Advocacy from feminist groups such as the #CareCan’tWait coalition and the Marshall Plan for Moms continues to draw attention to care responsibilities shouldered by women in America. Employers have also been essential in providing family supports and benefit structures, such as caregiving benefits, paid leave benefits, flexible working benefits, disability insurance, and long-term care insurance. Private sector actors are playing an increasing role, such as the TIME’S UP Care Economy Business Council, which is actively assembling a coalition of companies to create a comprehensive care infrastructure. However, more is needed to ensure long-term equity for women and care workers, including equal pay laws, anti-discrimination protections, equal access to benefits, and increased wages for the most vulnerable households.
A national care infrastructure benefits us all. It is integral that all stakeholders—government, business, philanthropy, and investors—play a role in building one that is affordable, equitable, and reaches all households in our society.
The views expressed in this post are those of the contributing author and do not reflect the position of the New York Fed or the Federal Reserve System.
1. Nearly 2.2 Women Have Left Labor Force Since February. National Women’s Law Center. November 2020. Found on the internet at https://nwlc.org/wp-content/uploads/2020/11/October-Jobs-Day.pdf
2. Women of Color, Wealth, and COVID-19. Sally Sim and Dedrick Assante-Muhammad. National Community Reinvestment Coalition. Found on the internet at https://ncrc.org/women-of-color-wealth-and-covid-19/
3. The True Cost of Caregiving: Why An Equitable Care System for Children, Adults, and Elders is Essential to Household Financial Security. Aspen Institute. June 2020. Found on the internet at https://assets.aspeninstitute.org/wp-content/uploads/2020/05/The-True-Cost-of-Caregiving.pdf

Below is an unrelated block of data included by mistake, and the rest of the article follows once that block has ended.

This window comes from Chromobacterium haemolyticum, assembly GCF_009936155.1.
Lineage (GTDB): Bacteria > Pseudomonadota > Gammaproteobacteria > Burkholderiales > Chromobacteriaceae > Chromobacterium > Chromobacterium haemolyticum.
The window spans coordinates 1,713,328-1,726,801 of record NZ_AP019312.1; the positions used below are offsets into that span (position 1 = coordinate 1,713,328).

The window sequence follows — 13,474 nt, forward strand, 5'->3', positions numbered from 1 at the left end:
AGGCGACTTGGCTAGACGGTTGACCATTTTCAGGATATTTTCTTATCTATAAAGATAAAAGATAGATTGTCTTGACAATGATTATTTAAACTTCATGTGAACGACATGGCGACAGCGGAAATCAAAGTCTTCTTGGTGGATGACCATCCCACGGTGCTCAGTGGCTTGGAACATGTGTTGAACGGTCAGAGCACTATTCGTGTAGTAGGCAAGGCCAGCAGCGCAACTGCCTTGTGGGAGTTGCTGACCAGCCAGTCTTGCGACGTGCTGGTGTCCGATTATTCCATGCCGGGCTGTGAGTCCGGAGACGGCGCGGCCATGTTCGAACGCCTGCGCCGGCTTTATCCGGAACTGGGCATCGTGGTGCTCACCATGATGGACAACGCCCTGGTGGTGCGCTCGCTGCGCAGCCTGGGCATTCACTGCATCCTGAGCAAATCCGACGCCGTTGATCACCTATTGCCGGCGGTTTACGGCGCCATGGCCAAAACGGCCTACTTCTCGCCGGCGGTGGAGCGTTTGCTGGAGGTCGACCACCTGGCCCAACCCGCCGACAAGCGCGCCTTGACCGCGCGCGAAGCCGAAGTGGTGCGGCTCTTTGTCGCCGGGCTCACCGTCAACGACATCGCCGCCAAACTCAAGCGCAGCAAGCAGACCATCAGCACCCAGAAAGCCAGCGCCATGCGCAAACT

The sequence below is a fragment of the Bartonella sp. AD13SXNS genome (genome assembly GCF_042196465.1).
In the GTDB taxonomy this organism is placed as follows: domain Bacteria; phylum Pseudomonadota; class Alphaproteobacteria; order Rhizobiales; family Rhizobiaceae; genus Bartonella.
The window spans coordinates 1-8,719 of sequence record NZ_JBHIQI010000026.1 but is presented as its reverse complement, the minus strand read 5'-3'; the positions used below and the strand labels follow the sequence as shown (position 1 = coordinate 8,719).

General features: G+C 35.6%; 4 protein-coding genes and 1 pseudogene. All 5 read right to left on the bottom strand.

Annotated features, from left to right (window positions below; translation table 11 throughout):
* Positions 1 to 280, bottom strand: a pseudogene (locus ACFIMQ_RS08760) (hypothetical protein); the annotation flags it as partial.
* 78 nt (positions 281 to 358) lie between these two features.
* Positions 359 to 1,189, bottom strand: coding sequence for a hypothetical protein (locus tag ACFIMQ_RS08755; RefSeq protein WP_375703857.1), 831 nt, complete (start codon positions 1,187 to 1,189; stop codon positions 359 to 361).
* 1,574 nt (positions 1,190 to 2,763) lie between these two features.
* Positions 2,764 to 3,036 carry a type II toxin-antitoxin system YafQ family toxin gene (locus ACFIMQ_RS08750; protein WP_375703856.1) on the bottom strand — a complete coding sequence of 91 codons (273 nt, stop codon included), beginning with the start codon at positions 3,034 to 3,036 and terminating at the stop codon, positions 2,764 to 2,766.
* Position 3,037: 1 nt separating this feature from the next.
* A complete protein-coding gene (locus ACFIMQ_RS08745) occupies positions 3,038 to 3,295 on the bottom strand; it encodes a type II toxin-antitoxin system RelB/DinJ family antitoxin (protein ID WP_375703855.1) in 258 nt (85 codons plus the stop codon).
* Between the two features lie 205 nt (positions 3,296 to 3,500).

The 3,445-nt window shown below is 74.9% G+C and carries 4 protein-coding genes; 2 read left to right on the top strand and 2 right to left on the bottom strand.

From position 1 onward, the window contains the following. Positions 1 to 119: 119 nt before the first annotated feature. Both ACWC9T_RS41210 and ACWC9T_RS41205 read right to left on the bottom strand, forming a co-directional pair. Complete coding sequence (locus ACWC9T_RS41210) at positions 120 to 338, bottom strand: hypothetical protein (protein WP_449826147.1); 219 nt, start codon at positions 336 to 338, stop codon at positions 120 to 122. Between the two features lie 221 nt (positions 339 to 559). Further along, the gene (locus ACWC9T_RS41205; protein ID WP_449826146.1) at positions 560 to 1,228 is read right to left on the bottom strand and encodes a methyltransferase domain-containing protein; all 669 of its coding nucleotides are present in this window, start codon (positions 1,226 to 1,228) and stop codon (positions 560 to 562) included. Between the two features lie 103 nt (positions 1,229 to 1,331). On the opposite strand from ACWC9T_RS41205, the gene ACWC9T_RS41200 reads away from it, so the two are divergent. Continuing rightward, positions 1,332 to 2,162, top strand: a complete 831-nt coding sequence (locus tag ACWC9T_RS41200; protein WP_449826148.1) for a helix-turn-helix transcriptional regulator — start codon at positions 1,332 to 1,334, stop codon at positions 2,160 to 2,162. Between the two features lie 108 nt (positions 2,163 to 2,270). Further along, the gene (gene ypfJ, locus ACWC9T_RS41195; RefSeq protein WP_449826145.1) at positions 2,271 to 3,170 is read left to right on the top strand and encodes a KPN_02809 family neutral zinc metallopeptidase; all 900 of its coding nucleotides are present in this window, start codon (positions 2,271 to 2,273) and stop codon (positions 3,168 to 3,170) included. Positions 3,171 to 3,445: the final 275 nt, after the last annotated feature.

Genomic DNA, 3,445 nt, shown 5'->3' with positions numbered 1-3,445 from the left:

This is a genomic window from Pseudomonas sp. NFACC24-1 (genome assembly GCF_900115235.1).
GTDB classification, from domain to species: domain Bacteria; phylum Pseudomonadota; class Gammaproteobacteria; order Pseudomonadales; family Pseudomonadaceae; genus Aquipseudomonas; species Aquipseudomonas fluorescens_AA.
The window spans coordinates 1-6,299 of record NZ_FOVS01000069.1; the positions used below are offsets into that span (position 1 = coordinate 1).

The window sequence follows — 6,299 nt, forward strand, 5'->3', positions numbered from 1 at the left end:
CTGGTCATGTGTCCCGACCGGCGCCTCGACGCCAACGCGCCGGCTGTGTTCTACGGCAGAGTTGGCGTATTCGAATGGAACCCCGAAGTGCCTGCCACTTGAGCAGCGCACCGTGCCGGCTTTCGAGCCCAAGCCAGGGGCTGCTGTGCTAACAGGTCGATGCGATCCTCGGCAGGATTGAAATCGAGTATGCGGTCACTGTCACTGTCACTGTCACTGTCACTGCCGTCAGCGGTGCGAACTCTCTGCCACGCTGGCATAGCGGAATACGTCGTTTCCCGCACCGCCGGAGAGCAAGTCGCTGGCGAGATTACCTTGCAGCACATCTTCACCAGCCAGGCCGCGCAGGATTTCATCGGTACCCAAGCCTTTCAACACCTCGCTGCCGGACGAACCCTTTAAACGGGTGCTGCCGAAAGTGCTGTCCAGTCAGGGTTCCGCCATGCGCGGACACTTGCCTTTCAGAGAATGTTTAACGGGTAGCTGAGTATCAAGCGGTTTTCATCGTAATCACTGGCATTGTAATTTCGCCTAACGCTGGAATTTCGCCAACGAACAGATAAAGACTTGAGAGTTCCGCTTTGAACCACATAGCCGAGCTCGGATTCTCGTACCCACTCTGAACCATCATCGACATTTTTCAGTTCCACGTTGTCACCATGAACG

4. High quality child care is out of reach for working families. Elyse Gould and Tanyell Cook. Economic Policy Institute. October 2015. Found on the internet at https://www.epi.org/publication/child-care-affordability/
5. Black women’s labor market history reveals deep-seated race and gender discrimination. Nina Banks. Economic Policy Institute. February 2019. Found on the internet at https://www.epi.org/blog/black-womens-labor-market-history-reveals-deep-seated-race-and-gender-discrimination/
6. Home Health and Personal Care Aides. Occupational Outlook Handbook. U.S. Bureau of Labor Statistics. Found on the internet at https://www.bls.gov/ooh/healthcare/home-health-aides-and-personal-care-aides.htm
7. Childcare Workers. Occupational Outlook Handbook. U.S. Bureau of Labor Statistics. Found on the internet at https://www.bls.gov/ooh/personal-care-and-service/childcare-workers.htm
8. The Rising Cost of Inaction on Work-Family Policies. Sarah Jane Glynn. Center for American Progress. January 2020. Found on the Internet at https://www.americanprogress.org/article/rising-cost-inaction-work-family-policies/
9. A Day in the US Economy Without Women. Kate Bahn and Annie McGrew. Center for American Progress. March 2017. Found on the internet at https://www.americanprogress.org/article/a-day-in-the-u-s-economy-without-women/
10. The Key to Unlocking US GDP Growth? Women. Beth Ann Govino and Jason Gold. S&P Global. Found on the internet at https://www.spglobal.com/_Media/Documents/03651.00_Women_at_Work_Doc.8.5x11-R4.pdf